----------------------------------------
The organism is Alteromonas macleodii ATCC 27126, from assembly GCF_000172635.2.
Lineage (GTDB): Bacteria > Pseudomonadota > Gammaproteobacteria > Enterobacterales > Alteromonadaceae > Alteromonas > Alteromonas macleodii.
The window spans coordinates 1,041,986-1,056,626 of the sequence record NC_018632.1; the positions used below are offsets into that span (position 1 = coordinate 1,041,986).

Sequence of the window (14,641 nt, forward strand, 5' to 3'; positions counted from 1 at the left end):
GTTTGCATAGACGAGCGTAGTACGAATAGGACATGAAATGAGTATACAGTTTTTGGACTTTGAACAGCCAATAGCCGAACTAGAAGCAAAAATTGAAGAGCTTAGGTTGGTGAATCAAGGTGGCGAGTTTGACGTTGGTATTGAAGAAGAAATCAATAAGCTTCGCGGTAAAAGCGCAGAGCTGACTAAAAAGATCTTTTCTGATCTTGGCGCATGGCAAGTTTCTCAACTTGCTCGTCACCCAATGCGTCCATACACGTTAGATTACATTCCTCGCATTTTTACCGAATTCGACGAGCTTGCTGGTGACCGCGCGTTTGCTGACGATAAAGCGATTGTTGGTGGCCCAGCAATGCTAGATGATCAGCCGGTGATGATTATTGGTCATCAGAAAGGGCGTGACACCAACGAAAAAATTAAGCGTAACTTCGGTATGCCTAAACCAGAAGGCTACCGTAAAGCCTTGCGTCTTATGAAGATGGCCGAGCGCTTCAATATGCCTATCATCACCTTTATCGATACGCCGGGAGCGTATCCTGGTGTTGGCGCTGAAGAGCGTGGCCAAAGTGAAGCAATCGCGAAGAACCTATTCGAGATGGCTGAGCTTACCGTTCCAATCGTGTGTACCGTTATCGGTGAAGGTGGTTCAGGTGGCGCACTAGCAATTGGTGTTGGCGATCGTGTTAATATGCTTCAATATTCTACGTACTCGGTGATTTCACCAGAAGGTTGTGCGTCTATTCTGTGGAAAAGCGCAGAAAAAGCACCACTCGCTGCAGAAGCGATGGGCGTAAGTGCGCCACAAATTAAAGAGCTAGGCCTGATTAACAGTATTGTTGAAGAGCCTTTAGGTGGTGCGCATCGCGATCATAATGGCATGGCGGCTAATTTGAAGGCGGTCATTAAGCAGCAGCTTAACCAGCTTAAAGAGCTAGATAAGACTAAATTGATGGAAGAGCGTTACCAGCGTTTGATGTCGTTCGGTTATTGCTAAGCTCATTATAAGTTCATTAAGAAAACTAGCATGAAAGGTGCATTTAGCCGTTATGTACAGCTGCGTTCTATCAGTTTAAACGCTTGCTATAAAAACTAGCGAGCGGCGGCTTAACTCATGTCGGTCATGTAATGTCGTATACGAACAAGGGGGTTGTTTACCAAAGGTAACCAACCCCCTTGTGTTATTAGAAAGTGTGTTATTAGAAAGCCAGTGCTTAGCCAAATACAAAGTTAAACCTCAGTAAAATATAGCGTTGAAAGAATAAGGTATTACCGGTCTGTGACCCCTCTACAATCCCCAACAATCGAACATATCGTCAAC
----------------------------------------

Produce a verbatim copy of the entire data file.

The organism is Alteromonas macleodii ATCC 27126, from assembly GCF_000172635.2.
Lineage (GTDB): Bacteria > Pseudomonadota > Gammaproteobacteria > Enterobacterales > Alteromonadaceae > Alteromonas > Alteromonas macleodii.
The window spans coordinates 1,041,986-1,056,626 of the sequence record NC_018632.1; the positions used below are offsets into that span (position 1 = coordinate 1,041,986).

Sequence of the window (14,641 nt, forward strand, 5' to 3'; positions counted from 1 at the left end):
GTTTGCATAGACGAGCGTAGTACGAATAGGACATGAAATGAGTATACAGTTTTTGGACTTTGAACAGCCAATAGCCGAACTAGAAGCAAAAATTGAAGAGCTTAGGTTGGTGAATCAAGGTGGCGAGTTTGACGTTGGTATTGAAGAAGAAATCAATAAGCTTCGCGGTAAAAGCGCAGAGCTGACTAAAAAGATCTTTTCTGATCTTGGCGCATGGCAAGTTTCTCAACTTGCTCGTCACCCAATGCGTCCATACACGTTAGATTACATTCCTCGCATTTTTACCGAATTCGACGAGCTTGCTGGTGACCGCGCGTTTGCTGACGATAAAGCGATTGTTGGTGGCCCAGCAATGCTAGATGATCAGCCGGTGATGATTATTGGTCATCAGAAAGGGCGTGACACCAACGAAAAAATTAAGCGTAACTTCGGTATGCCTAAACCAGAAGGCTACCGTAAAGCCTTGCGTCTTATGAAGATGGCCGAGCGCTTCAATATGCCTATCATCACCTTTATCGATACGCCGGGAGCGTATCCTGGTGTTGGCGCTGAAGAGCGTGGCCAAAGTGAAGCAATCGCGAAGAACCTATTCGAGATGGCTGAGCTTACCGTTCCAATCGTGTGTACCGTTATCGGTGAAGGTGGTTCAGGTGGCGCACTAGCAATTGGTGTTGGCGATCGTGTTAATATGCTTCAATATTCTACGTACTCGGTGATTTCACCAGAAGGTTGTGCGTCTATTCTGTGGAAAAGCGCAGAAAAAGCACCACTCGCTGCAGAAGCGATGGGCGTAAGTGCGCCACAAATTAAAGAGCTAGGCCTGATTAACAGTATTGTTGAAGAGCCTTTAGGTGGTGCGCATCGCGATCATAATGGCATGGCGGCTAATTTGAAGGCGGTCATTAAGCAGCAGCTTAACCAGCTTAAAGAGCTAGATAAGACTAAATTGATGGAAGAGCGTTACCAGCGTTTGATGTCGTTCGGTTATTGCTAAGCTCATTATAAGTTCATTAAGAAAACTAGCATGAAAGGTGCATTTAGCCGTTATGTACAGCTGCGTTCTATCAGTTTAAACGCTTGCTATAAAAACTAGCGAGCGGCGGCTTAACTCATGTCGGTCATGTAATGTCGTATACGAACAAGGGGGTTGTTTACCAAAGGTAACCAACCCCCTTGTGTTATTAGAAAGTGTGTTATTAGAAAGCCAGTGCTTAGCCAAATACAAAGTTAAACCTCAGTAAAATATAGCGTTGAAAGAATAAGGTATTACCGGTCTGTGACCCCTCTACAATCCCCAACAATCGAACATATCGTCAAC